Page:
April 24, 2019
How Technology is Aiming to Bridge the Homeownership Divide
Among workers in the mortgage industry, there is a generally acknowledged divide in homeownership, in which certain sectors of the economy are “underbanked,” especially low-income and disabled individuals, because of the increasingly antiquated format of the traditional mortgage-application process. In light of the 2008 housing crisis, there is a rightfully-instituted structural robustness built into the mortgage-lending process. Lenders want to make good decisions—ones that will protect both themselves and those to whom they loan from risk (since risk to homeowners is risk to the lenders as well). To do so, they look to certain documents to aid them, using workflows with redundancy built in to catch minutiae, errors, and other indicators of high risk. This in turn can result in consumers feeling like they are jumping through hoops of fire just to attain their dream of owning a home. Meanwhile, the technology lenders work with has in the past tended to lean toward inaccessibility, characterized by a lack of complete financial profiles or verified source data. According to a report produced by MReport, some believe the time has come to re-build the technology used to process loans from the ground up, looking to some currently-existing technology as a guidepost.
Certain technological advances, made incrementally, that have made strides into solving some of these problems of accessibility, are rooted in the increasingly digital nature of the application process.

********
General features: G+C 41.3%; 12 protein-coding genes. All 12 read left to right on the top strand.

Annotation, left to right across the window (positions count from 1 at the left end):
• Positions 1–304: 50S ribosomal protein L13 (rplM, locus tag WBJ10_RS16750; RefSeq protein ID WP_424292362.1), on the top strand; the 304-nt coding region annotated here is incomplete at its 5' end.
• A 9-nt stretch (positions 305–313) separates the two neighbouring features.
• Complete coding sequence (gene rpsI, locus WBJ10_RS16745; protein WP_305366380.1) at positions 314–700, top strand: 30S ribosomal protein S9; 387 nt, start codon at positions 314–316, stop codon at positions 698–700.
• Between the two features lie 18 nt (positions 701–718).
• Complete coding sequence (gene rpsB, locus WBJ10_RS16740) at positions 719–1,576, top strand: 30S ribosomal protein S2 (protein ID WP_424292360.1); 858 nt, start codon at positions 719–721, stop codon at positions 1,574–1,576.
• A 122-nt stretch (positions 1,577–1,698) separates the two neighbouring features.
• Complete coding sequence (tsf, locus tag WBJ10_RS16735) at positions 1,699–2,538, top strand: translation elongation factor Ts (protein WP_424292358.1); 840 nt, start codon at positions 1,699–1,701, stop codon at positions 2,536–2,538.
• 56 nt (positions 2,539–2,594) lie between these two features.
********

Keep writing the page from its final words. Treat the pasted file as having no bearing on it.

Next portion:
No longer are prospective homebuyers required by some lenders to make numerous in-person business-hour trips to their offices, which, for people whose lives are characterized by a certain inflexibility of schedule (amounting to approximately a full third of the American population), can often be a barrier to entry. Instead, web-based technology is available on their terms, when they have the time to interact with it—making the management of low-income persons’ financial situations more accessible and easier to understand than ever before. And where once the application process was paper-heavy, some lenders have enabled it to be increasingly performed digitally, which speeds up the process and makes it less opaque to the borrower, while nonetheless maintaining a high level of compliance. The collection of data—like credit information, tax forms, pay stubs, and so on—done digitally, is much faster than the old paper-heavy processes of days past. This improves the situation for those borrowers who will be required to provide more information to their lenders, because it results in less likelihood of delay in closing (among other things). And those financial companies providing mobile technology are even more accessible—since low-income individuals are much more likely to engage via low-cost mobile devices than by using high-cost PCs or laptops. Moreover, for those with disabilities, websites are increasingly offering access to amenities like magnification, dictation support and so on.
The idea, some say, is that the entire system should be rebuilt around such advances in access—such that rather than making incremental progress on a lender-by-lender basis, the industry takes technological access as its ground-base, and may build from there in a responsive and forward-looking fashion, ensuring accessibility for all.
But no matter what the financial situation of a buyer, title defects can occur with any property. We at Topouzis & Associates, P.C. are experts at ferreting these defects out and disposing with them in advance of closing. We take pride in the great amount and quality of experience we bring to the closing table in Rhode Island, Massachusetts, and Florida. Contact us if you want a partner in your property closing—one who makes everyone involved feel like family.